Nearly one year since the wall of a downtown Jefferson City building partially collapsed, Cole County Presiding Judge Pat Joyce issued two rulings Thursday — one stating the property owner of 200 E. High St. could proceed with demolition and the other affirming the city's ruling on the building at 202 E. High St.
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On June 7, 2018, the west wall at 200 E. High St. partially collapsed due to water infiltration and hidden decay of the mortar in the wall. The properties at 200 and 202 E. High St. share a common wall, and city staff ruled last fall that the wall was failing.
Andrew Neidert, who owns 200 E. High St., filed a declaratory judgment action against Carol and Ruben Wieberg, who own 202 E. High St., last October, and the Wiebergs filed a counter-petition in response. The property owners wanted the court to decide who was responsible for repairing and maintaining the shared wall between the two buildings.
When the city condemned 200 E. High St. and ordered Neidert to demolish it in January, Joyce's order states, that terminated an 1898 agreement between the two property owners at that time.
The 1898 agreement gave the owner of 202 E. High St. permission to construct a building and insert beams and timbers into the easterly wall of 200 E. High St. However, the agreement would be nullified if the easterly wall was "condemned or destroyed by accident or providential causes."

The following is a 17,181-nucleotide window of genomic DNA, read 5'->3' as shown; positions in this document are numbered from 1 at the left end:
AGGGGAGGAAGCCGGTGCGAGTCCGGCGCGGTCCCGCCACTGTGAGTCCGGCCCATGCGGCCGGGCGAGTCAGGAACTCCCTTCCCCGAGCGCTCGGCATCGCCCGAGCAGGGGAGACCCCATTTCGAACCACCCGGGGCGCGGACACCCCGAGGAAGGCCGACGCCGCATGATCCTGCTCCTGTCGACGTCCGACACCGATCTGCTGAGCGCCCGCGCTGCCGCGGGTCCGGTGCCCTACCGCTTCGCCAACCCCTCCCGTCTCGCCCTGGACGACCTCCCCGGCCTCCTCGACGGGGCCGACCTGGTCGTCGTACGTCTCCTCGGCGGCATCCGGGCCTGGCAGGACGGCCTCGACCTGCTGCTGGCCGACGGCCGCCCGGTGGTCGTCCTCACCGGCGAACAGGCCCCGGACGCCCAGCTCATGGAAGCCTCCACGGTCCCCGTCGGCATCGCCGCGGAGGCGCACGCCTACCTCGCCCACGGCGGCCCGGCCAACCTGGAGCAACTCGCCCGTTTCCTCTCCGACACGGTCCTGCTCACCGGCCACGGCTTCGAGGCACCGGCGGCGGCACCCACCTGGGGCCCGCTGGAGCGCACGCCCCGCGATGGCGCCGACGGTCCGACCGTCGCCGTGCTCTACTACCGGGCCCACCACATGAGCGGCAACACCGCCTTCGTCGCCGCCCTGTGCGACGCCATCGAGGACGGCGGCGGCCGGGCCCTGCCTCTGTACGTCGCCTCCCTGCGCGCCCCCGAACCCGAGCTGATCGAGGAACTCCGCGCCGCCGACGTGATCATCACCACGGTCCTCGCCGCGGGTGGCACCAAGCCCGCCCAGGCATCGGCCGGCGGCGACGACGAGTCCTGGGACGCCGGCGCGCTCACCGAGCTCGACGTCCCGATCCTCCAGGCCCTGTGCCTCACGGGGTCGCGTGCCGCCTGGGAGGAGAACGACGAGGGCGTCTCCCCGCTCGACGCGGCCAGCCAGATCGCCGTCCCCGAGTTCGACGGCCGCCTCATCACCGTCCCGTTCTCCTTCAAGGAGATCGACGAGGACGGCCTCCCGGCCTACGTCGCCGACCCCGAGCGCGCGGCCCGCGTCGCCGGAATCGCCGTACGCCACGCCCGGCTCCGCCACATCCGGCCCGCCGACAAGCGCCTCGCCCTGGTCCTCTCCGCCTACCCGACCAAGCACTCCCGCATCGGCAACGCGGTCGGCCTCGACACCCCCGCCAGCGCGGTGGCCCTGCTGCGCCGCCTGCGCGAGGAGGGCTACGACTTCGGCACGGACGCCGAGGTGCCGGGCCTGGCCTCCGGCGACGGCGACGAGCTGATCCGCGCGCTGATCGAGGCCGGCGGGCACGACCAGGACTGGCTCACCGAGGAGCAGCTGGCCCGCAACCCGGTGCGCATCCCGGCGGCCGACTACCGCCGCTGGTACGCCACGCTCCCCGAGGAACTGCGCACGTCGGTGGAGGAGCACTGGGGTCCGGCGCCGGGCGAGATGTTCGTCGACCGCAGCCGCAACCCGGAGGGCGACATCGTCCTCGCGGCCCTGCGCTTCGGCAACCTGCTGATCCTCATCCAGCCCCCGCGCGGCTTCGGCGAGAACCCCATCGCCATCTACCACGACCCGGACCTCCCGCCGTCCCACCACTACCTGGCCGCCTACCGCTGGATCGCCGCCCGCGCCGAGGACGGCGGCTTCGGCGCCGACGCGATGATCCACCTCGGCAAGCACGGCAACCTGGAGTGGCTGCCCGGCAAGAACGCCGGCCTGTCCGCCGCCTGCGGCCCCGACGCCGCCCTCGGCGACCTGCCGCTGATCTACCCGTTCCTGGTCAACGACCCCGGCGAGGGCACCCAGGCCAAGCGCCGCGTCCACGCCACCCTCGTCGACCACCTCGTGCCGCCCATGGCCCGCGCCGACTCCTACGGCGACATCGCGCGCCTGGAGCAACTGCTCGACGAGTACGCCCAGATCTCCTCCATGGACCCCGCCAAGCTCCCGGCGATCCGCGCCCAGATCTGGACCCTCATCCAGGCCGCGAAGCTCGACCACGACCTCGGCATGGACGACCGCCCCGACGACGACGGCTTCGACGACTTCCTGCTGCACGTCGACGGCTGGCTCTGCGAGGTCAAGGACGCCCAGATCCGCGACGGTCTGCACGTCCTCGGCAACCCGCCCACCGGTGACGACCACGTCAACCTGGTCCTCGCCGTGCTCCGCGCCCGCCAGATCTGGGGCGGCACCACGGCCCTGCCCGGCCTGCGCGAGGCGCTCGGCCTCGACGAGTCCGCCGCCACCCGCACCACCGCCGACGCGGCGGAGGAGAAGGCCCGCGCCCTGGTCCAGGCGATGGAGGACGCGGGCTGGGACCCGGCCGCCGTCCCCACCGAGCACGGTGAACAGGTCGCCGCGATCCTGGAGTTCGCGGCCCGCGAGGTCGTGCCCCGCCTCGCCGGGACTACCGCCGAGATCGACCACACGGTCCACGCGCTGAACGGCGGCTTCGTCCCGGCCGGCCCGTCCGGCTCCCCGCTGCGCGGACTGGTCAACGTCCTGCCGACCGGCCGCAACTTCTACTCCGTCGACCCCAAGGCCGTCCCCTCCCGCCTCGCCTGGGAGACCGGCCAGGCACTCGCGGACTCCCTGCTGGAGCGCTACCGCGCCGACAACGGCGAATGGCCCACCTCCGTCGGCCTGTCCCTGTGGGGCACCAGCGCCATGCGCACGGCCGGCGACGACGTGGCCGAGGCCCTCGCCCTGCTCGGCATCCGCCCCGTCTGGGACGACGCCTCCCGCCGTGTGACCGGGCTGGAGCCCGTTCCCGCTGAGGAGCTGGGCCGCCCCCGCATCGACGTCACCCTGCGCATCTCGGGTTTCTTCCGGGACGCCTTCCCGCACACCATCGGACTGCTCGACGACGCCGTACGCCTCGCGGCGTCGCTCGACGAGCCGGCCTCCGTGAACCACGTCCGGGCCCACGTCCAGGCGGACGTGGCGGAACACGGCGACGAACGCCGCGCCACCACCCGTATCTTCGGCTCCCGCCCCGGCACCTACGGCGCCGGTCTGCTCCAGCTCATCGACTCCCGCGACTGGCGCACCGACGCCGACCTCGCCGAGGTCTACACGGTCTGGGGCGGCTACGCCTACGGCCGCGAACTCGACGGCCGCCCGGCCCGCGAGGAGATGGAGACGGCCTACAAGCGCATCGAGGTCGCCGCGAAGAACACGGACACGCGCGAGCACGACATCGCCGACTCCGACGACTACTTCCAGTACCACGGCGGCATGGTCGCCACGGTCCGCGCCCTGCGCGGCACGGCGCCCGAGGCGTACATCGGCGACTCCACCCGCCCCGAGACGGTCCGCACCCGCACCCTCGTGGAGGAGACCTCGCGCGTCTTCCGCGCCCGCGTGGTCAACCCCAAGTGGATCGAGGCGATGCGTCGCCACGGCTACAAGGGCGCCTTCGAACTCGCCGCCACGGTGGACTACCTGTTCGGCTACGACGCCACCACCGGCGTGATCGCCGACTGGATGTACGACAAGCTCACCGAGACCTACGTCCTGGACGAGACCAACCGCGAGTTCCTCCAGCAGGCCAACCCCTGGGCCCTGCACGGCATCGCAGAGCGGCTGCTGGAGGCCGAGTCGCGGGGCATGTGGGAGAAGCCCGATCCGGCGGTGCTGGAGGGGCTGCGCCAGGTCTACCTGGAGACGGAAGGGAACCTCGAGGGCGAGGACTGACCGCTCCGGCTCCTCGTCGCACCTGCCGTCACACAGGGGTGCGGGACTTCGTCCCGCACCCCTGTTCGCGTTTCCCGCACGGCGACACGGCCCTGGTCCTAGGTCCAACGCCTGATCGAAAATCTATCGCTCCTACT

Joyce's order states the Wiebergs have "no right to continue using the east wall" of 200 E. High St.
The order notes Neidert "owes no duty" to the Wiebergs "regarding past or future maintenance of, or to preserve or maintain," the easterly wall of 200 E. High St.
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Neidert also "owes no duty" to the Wiebergs to "protect their structure at 202 East High (Street) from damage," the order notes.
There will be a stay on the judgment for 15 days so the Wiebergs can take measures to protect 202 E. High St. from damage during demolition of 200 E. High St.
Theodore Lynch and Michael Berry, representing Neidert, did not return the News Tribune's requests for comment Thursday.
David Bandre, representing the Wiebergs, also did not return the News Tribune's requests for comment Thursday.
After city staff ruled both buildings were dangerous structures and Neidert and the Wiebergs missed the city-imposed deadlines to repair or demolish their buildings, the city began its administrative hearing process.
In mid-March, the city gave Neidert and the Wiebergs 60 days to repair or demolish their properties or face city abatement. The Wiebergs filed a lawsuit against the city following that ruling, asking for a new hearing before Joyce.
In a separate ruling Thursday, Joyce affirmed the city's ruling.
City Counselor Ryan Moehlman told the News Tribune on Thursday he could not comment on the ruling since he had not yet read the order.